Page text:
A car tourist from Melbourne asked me, “So where are you going?”

Meaning, today. Not “What are you going to achieve in your life”. Fwew!

Her sister and her dreadlocked friend seemed interested too, but they just nodded when I answered,
“Today I’ll shoot for Queenstown, and try to camp somewhere on the other side.”
I guess on their map it doesn’t look too far away. But she was quick to point out, “Oo there’s a big hill over that side of Queenstown. Good luck!”

And that was the first time of many that I was warned of the Queenstown “hill.”

There just seems to be something about mountains that capture people’s fervor.

I get it. It’s cool. Me too!

Looking down into the Queenstown valley
Looking down into the Queenstown valley

A couple hours later, these new acquaintances of mine found me out there(there’s only really one road) and pulled their car over on the road to say hi, on their own trip to Queenstown. They had the jovial enthusiasm of the slightly inebriated.
“Woah, you’re not even breakin a sweat, mate!”
Well, it was downhill for the last kilometer.
No matter my nonchalance, they were amazed at how far I had come, themselves having just watched all the hilly kilometers go by, undoubtedly trying to imagine it on a push bike. They saluted me with their beers. Respect.
And here I was thinking that I had actually gone terribly slow. Hm.
And I had to wonder… Is it legal here for passengers to drink alcohol in a moving car? Hm!

Queenstown is a rent in the mountain, heavily quarried, quite remarkably quarried, yet it has a bit of history, and… that certain something, about towns living in the shadow of mountains. They are at once rugged and rustic; isolated, and so more lofty, more mysterious, than, say, a coastal fishing town.

This town didn’t exactly conjure that classic mountain mining town mystique, however. More of a Scooby Doo mystery town, perhaps?


Queenstown airstrip
Queenstown airstrip


At any rate, I didn’t stay long. I’ve got a hill to climb!

At the IGA standing in line: “Yes I know there is a big hill.” [food: +2.5 kgs]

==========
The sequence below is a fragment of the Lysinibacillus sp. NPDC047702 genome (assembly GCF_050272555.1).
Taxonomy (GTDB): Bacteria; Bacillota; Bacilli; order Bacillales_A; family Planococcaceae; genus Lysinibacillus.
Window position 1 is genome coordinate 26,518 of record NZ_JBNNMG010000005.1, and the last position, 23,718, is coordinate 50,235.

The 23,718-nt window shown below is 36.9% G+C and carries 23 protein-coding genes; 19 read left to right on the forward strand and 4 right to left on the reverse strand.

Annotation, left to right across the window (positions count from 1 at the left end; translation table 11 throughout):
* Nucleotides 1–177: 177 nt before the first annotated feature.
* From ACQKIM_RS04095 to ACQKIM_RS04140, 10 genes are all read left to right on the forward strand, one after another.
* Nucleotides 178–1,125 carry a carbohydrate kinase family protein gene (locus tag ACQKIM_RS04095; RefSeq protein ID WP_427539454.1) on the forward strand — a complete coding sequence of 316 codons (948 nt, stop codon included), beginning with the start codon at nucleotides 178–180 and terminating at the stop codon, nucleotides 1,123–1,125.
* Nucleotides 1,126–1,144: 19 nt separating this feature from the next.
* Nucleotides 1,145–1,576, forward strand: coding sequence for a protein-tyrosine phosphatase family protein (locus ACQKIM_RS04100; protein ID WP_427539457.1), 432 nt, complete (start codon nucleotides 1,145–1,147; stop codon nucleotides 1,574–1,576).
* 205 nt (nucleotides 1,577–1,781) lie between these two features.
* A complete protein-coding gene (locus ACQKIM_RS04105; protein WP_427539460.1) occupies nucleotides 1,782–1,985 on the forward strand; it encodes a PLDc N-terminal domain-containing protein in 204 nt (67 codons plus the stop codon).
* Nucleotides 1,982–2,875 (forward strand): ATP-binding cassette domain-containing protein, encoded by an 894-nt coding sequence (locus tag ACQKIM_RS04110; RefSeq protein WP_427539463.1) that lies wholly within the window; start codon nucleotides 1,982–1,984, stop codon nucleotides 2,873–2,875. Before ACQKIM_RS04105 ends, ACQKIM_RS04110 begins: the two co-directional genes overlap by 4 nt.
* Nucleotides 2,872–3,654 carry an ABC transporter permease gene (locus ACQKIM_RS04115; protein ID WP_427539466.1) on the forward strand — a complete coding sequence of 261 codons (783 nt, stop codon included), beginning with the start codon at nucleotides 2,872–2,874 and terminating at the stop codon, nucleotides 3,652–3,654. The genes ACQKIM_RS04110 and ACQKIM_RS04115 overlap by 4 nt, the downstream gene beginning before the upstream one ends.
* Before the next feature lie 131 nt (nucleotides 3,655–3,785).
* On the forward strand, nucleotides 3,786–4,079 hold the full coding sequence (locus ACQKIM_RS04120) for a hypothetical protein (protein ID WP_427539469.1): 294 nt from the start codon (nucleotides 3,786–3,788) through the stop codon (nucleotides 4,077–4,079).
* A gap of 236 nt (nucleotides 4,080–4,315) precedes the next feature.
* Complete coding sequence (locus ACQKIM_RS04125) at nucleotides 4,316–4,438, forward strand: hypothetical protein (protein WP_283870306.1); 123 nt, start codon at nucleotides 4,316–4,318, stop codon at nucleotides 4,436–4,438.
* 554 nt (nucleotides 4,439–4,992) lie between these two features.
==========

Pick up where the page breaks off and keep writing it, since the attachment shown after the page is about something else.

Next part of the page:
At the pub filling water: “Ah yes, I’ve got to climb that mountain, I know. So these towns on my map, let’s see, ‘Gormanston,’ and ‘Linda’…? Perhaps I could wait to refill water until then? No? There’s nothing there, nothing at all?! Well, perhaps it would be a good place to camp then….”
[water: +5 kgs]

Thus restocked and weighted down, I started out of town. I passed a couple blocks of houses, then the terraced residential gave way to the narrow bluffs of “no effin’ way you could build up here.”

[a piss, staring up at the winding heights, just before the real ascent began: -0.15 kgs]

Up the hill then.

And it was a doozie.

Though it was never unachievably steep, it was very long. So long, my back began to ache; so long the sun dipped behind the peaks…. How much longer can this possibly last?!?
At one point, though, I had real reason to smile. My head was down, as usual during this type of situation, low-gear life, concentrating on my “momentum” (such that it is climbing mountains) and I heard a car coming down the hairpin turns towards me. You can hear ’em coming a long way off up in the hollows; by the pitch of their engine you can even tell if they’re going up or down the mountain. I focused even more, so as not to swerve at that dangerous moment when we pass each other, but as they whistled past me, somewhere above my field of view, I heard a cheer…
Three cheers to be precise! I looked up to see my friends the car tourists from Melbourne, leaning out the windows of their car, now probably quite drunk, probably looking for me, and probably now celebrating even more as they cruised back to Strahan. As I kept climbing, I couldn’t help but wonder if they would be settling a wager right now. And if so, who won?


The view from about half way up the Queenstown "hill"
The view from about half way up the Queenstown “hill”

I made it to the top, a clear stony summit cloaked in darkening blues, but I didn’t have too much time to admire the view. Before true night had a chance to tighten its grip, I slapped on my windbreaker and zoomed down the other side of the mountain in a mere frigid fraction of the time it took to climb it.


Better hurry up down the other side; this is no place to camp!
Better hurry up down the other side; this is no place to camp!

Gormanston, by the way, had at least three houses, and Linda had a cafe. So I guess you can’t always trust what the barman tells you!


That night I camped in a car graveyard / demolition derby track
That night I camped in a car graveyard / demolition derby track